I’m making turkey soup from the leftover turkey I baked for Easter. Yes, I also bought a ham that my friends at Marsh already cooked and sliced for me because I didn’t want to totally rock the Easter food tradition.
With the aroma of turkey broth and spices simmering in my kitchen, the visions of Easter weekend replayed in my head:
I watched a 20-year old Anderson student (a friend of my youngest daughter who came home with her for Easter weekend) open his Bible again after church to double-check one of the verses the Rev. Gary referred to in his Easter sermon — and discuss it thoroughly.
A small toddler dressed in a suit and tie prayed with one eye open.
My 4-year-old niece Reese picked up one of the 180,000-or-so eggs that were hidden around the farmhouse — this was one of the few colored hard-boiled eggs versus the plastic eggs with goodies inside. Upon picking up the heavy bright blue egg, she remarked: “Oh my, this one is fake,” and she carefully laid it back in its hiding place.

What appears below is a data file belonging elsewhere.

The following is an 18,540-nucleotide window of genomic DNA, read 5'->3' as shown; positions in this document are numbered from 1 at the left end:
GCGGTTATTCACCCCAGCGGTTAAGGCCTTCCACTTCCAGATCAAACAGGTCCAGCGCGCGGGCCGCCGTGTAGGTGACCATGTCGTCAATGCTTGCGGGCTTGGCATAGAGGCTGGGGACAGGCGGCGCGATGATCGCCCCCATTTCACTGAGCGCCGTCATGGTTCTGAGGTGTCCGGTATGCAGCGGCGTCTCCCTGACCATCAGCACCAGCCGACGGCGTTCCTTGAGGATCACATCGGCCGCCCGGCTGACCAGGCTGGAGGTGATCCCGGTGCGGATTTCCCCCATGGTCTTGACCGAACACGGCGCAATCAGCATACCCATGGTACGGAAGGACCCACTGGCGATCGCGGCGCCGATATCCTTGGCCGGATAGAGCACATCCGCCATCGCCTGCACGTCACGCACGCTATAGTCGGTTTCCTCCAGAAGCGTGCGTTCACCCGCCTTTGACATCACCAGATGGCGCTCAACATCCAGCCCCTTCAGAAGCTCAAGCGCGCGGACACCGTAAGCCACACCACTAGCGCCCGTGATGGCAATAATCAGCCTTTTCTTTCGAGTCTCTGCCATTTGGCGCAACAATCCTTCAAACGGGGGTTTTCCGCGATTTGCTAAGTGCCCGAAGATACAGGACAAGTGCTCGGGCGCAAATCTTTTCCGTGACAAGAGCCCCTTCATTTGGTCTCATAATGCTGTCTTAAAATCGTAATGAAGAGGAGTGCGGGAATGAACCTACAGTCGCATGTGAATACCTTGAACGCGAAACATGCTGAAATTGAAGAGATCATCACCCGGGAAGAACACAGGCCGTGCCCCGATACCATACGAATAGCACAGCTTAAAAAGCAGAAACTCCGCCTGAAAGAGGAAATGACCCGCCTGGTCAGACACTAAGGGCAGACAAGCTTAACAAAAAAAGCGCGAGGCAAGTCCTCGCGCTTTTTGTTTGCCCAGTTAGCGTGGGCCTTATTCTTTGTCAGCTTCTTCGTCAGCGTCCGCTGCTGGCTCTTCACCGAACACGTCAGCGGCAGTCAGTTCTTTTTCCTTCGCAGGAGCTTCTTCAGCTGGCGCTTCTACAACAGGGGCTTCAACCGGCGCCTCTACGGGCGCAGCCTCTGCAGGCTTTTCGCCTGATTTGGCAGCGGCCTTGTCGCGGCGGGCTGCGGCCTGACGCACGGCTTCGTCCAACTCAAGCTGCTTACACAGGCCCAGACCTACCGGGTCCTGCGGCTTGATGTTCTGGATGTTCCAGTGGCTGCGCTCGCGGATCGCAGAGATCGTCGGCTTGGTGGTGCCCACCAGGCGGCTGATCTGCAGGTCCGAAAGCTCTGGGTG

After the Easter egg hunt, 4-year-old Faith entertained herself as she delicately doted on a ladybug that landed on her hand and crawled on her arm for 30 minutes. Carefully handling the red-and-black-dotted insect, she named him “Spinny” because the bug seemed to spin in circles on top of her finger.
I spotted one of my hostas — that was buried last fall under a pallet of bricks and covered with concrete-like hardened soil and gravel — miraculously break its way upward to have its pip emerge.
Emerging life and experiencing life’s lessons — I believe spring and hope is in the air.